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Peace Corps volunteer visits Gambia after 38 years

Jul 28, 2011, 1:43 PM | Article By: Sainey M.K. Marenah

The first black US Peace Corps volunteer to come to The Gambia, in 1970, nine years after the founding of Peace Corps by former US President John F Kennedy in 1961, has arrived in The Gambia with his family, to share his experience as a peace corps volunteer.

Clinton Etheridge, who is in Banjul accompanied by his family including three of his children, four-year-old grand daughter and son-in-law, addressed a gathering among them US ambassador to The Gambia, Pamela Ann White, on Tuesday at the American Corner along Kairaba Avenue.

Clinton Etheridge served as a Peace Corps volunteer from 1970 to 1972 in The Gambia, where he taught Maths at Latrikunda (LK) School. He also met Alex Haley here in Banjul, during Haley’s research on his roots and tracing his ancestral home.

Being in the country courtesy of the US Embassy and US Peace Corps Banjul office, Clinton gave a lecture on the topic “A Returning Peace Corps Volunteer: Then and Now.”

He recalled that, 40 years ago, he was the first black Peace Corps volunteer in The Gambia, noting that he came trying to answer the question: “What is Africa to me?”

“Here in The Gambia, I was a senior Maths Master at LK School, and I was also the Peace Corps Maths curriculum development coordinator at that time, and a member of the Peace Corps basketball team,” he recalled.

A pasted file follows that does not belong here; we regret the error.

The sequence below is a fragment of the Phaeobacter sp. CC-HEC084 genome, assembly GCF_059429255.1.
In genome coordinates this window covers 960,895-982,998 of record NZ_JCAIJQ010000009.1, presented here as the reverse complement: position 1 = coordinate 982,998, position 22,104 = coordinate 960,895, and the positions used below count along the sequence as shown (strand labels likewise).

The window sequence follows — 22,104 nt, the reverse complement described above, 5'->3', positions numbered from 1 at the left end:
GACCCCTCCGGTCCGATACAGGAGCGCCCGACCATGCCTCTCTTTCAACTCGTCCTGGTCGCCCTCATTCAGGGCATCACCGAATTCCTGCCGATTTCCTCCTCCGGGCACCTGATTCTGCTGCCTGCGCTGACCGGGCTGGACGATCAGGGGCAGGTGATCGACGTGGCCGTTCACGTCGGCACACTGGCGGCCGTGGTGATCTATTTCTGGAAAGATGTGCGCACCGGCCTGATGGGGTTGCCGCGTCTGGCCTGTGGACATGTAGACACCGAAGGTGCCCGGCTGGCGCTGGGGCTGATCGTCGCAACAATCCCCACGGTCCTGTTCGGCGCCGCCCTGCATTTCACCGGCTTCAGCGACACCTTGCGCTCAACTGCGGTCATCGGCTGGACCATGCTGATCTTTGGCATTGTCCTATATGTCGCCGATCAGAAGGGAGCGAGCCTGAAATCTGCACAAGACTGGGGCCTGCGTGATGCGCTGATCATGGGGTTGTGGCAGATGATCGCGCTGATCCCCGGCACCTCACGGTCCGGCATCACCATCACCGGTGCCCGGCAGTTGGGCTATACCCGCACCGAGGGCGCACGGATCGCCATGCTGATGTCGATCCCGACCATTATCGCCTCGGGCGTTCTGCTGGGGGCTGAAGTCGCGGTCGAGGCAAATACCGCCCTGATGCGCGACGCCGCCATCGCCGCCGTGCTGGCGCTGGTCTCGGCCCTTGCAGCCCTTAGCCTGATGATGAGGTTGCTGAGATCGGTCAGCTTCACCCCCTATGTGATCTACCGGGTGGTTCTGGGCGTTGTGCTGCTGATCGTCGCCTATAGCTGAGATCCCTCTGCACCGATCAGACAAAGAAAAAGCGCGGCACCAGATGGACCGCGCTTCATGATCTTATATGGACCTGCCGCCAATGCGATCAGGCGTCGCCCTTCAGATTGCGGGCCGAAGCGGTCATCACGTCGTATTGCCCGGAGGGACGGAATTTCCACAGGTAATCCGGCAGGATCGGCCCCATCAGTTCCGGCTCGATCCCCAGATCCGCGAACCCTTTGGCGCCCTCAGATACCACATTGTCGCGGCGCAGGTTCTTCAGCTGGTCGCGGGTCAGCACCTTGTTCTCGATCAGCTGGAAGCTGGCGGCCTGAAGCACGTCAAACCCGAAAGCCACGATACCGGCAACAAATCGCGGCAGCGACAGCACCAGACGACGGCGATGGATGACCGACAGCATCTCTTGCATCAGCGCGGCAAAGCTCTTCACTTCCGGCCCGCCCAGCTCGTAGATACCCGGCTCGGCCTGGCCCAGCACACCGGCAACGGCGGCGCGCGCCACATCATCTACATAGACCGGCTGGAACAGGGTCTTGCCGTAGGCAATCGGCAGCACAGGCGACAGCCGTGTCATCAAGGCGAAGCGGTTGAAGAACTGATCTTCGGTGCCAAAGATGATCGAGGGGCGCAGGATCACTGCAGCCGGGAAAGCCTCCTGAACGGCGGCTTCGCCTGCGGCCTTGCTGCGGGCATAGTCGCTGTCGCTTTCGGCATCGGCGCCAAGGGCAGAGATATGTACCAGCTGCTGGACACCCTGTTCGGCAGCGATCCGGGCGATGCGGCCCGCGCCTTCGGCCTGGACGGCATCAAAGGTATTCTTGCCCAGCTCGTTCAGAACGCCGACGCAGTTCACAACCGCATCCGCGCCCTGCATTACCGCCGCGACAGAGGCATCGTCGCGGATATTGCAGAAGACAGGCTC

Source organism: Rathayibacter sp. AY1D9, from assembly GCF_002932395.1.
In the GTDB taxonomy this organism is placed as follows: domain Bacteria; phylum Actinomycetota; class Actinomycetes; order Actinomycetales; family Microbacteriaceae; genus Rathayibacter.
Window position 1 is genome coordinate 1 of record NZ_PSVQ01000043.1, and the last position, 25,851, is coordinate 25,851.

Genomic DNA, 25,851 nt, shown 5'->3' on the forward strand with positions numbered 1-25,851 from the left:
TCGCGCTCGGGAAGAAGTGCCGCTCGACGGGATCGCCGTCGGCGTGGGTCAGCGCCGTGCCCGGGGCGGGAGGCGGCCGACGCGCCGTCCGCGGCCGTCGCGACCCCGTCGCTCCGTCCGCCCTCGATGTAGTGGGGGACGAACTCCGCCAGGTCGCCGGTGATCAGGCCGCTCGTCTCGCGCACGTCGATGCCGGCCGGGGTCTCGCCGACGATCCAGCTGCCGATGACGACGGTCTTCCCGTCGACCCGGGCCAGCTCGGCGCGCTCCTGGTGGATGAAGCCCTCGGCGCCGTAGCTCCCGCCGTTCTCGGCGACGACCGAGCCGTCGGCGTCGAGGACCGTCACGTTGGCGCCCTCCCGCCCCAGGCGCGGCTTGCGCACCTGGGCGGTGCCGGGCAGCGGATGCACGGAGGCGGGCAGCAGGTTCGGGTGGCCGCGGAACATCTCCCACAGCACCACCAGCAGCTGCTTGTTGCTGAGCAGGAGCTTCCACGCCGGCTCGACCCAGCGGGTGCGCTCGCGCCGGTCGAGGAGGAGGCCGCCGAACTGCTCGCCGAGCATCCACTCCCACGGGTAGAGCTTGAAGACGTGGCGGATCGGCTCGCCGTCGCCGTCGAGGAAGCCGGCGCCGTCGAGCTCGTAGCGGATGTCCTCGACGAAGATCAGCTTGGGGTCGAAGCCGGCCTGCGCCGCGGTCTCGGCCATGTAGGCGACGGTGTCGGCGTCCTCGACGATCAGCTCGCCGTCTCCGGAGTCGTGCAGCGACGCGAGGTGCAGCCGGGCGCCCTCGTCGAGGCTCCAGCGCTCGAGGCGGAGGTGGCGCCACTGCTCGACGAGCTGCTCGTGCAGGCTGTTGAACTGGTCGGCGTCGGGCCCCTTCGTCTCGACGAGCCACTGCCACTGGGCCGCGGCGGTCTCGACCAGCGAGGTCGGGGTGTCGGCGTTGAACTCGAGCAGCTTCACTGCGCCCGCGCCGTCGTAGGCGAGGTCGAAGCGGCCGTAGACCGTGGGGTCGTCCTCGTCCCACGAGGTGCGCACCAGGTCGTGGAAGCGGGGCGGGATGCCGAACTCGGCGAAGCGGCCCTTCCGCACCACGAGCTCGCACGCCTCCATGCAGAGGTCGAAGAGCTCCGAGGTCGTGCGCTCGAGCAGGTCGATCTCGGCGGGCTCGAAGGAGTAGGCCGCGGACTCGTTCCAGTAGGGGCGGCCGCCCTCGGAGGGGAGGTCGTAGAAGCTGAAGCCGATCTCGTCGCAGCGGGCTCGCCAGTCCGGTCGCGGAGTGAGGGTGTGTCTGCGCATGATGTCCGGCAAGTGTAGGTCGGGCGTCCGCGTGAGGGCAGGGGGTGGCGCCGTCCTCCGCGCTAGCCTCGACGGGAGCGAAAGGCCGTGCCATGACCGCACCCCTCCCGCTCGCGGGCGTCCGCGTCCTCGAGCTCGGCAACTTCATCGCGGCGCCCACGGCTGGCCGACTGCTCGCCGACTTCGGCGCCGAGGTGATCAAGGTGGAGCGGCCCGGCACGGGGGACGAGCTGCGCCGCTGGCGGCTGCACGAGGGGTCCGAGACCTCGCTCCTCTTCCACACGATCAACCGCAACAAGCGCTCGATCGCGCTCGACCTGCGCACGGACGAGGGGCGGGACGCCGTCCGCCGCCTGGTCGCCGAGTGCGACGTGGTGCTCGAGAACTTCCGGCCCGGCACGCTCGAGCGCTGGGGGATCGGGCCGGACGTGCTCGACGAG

According to him, he met Alex Haley in The Gambia in 1972, when he was tracing his roots back to Juffereh village and his African ancestor, Kunta Kinteh.

“I came of age during the American civil rights movement of the 1950s and 1960s. In those days, young Africa-Americans were black and proud of Africa. We tried to identify ourselves with Africa leaving our hair in afro,” he told the audience.

Currently the vice president of the California Economic Development Leading Initiative, Clinton said there are several important lessons he learnt in Africa.

Jeffrey Cornish, Peace Corps Country Director, speaking in a post lecture interview said they feel proud as Peace Corps volunteers to welcome Clinton after serving in The Gambia some 40 years ago.

According to him, since its formation in 1961, Peace Corps volunteers have contributed meaningfully towards the development of The Gambia in various ways.

The lecture was also graced by Ms Cindy Gregg, the deputy US chief of mission in Banjul.